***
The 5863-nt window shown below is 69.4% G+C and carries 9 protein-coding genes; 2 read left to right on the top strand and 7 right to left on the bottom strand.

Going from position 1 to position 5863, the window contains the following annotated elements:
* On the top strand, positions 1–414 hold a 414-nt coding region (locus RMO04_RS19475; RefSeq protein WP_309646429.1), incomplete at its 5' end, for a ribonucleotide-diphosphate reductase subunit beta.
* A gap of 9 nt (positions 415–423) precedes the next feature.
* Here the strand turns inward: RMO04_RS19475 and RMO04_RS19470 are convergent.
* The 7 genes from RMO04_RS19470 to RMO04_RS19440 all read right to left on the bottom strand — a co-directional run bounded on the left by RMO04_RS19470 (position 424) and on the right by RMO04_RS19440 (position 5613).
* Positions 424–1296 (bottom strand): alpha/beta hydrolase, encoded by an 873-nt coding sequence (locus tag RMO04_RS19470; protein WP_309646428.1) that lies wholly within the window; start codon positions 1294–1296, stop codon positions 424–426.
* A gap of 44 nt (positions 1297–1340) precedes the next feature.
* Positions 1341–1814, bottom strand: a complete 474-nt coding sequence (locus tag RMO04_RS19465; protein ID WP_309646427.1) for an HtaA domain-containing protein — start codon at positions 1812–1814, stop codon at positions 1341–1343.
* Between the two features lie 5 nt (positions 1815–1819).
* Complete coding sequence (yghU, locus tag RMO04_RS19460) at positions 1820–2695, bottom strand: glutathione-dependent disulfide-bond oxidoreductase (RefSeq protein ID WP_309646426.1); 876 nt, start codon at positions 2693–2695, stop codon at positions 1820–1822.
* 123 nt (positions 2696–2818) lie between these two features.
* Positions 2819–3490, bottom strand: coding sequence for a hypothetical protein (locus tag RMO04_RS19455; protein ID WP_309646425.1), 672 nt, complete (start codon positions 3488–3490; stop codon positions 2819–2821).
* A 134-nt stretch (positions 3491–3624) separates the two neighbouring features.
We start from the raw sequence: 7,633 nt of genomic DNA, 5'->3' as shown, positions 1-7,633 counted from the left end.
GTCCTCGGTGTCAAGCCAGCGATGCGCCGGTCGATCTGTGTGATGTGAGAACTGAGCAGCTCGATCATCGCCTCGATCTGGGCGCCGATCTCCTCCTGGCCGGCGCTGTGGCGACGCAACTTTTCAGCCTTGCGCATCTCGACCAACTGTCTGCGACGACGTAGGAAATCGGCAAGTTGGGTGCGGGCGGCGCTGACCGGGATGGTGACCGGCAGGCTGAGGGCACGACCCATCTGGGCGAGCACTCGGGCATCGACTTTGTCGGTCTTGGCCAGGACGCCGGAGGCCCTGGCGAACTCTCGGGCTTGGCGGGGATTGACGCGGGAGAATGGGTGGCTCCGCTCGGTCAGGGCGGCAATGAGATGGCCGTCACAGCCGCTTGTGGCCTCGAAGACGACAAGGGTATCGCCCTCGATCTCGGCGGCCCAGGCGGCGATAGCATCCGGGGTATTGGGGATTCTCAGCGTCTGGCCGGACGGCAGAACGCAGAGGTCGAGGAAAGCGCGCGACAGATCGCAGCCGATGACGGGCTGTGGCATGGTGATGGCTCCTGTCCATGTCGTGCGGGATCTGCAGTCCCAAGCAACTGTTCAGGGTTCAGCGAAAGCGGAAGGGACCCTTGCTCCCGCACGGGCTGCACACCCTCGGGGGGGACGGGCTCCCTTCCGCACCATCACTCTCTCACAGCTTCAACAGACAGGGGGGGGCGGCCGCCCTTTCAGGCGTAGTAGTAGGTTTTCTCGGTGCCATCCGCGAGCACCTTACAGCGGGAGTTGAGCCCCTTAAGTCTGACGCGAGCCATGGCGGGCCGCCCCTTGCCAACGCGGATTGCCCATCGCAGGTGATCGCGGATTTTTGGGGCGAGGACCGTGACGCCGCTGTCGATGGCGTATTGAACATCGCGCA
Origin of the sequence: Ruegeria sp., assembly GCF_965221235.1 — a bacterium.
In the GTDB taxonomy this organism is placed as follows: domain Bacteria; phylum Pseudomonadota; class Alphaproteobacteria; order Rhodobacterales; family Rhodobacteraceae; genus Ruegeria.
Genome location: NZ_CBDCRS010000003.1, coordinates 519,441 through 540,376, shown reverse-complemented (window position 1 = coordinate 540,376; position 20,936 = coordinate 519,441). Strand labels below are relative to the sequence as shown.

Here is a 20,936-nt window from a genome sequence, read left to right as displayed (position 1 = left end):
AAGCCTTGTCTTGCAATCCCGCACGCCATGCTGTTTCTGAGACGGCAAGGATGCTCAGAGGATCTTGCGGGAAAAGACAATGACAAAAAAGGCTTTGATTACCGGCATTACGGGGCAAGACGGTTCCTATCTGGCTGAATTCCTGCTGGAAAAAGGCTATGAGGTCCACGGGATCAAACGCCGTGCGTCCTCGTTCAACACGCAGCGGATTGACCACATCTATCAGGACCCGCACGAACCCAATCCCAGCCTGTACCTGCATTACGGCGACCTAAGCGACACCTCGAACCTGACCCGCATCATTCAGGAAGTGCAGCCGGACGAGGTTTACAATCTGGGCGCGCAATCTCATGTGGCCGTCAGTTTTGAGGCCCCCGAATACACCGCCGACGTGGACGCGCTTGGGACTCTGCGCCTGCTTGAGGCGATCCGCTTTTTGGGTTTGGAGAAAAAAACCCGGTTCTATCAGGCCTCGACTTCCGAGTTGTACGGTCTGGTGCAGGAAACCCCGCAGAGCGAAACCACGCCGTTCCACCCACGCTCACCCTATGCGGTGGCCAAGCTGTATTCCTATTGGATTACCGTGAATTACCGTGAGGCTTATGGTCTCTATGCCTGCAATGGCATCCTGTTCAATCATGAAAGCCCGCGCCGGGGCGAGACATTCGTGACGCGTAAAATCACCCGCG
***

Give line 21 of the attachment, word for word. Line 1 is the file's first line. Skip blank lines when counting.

AAGCCTTGTCTTGCAATCCCGCACGCCATGCTGTTTCTGAGACGGCAAGGATGCTCAGAGGATCTTGCGGGAAAAGACAATGACAAAAAAGGCTTTGATTACCGGCATTACGGGGCAAGACGGTTCCTATCTGGCTGAATTCCTGCTGGAAAAAGGCTATGAGGTCCACGGGATCAAACGCCGTGCGTCCTCGTTCAACACGCAGCGGATTGACCACATCTATCAGGACCCGCACGAACCCAATCCCAGCCTGTACCTGCATTACGGCGACCTAAGCGACACCTCGAACCTGACCCGCATCATTCAGGAAGTGCAGCCGGACGAGGTTTACAATCTGGGCGCGCAATCTCATGTGGCCGTCAGTTTTGAGGCCCCCGAATACACCGCCGACGTGGACGCGCTTGGGACTCTGCGCCTGCTTGAGGCGATCCGCTTTTTGGGTTTGGAGAAAAAAACCCGGTTCTATCAGGCCTCGACTTCCGAGTTGTACGGTCTGGTGCAGGAAACCCCGCAGAGCGAAACCACGCCGTTCCACCCACGCTCACCCTATGCGGTGGCCAAGCTGTATTCCTATTGGATTACCGTGAATTACCGTGAGGCTTATGGTCTCTATGCCTGCAATGGCATCCTGTTCAATCATGAAAGCCCGCGCCGGGGCGAGACATTCGTGACGCGTAAAATCACCCGCG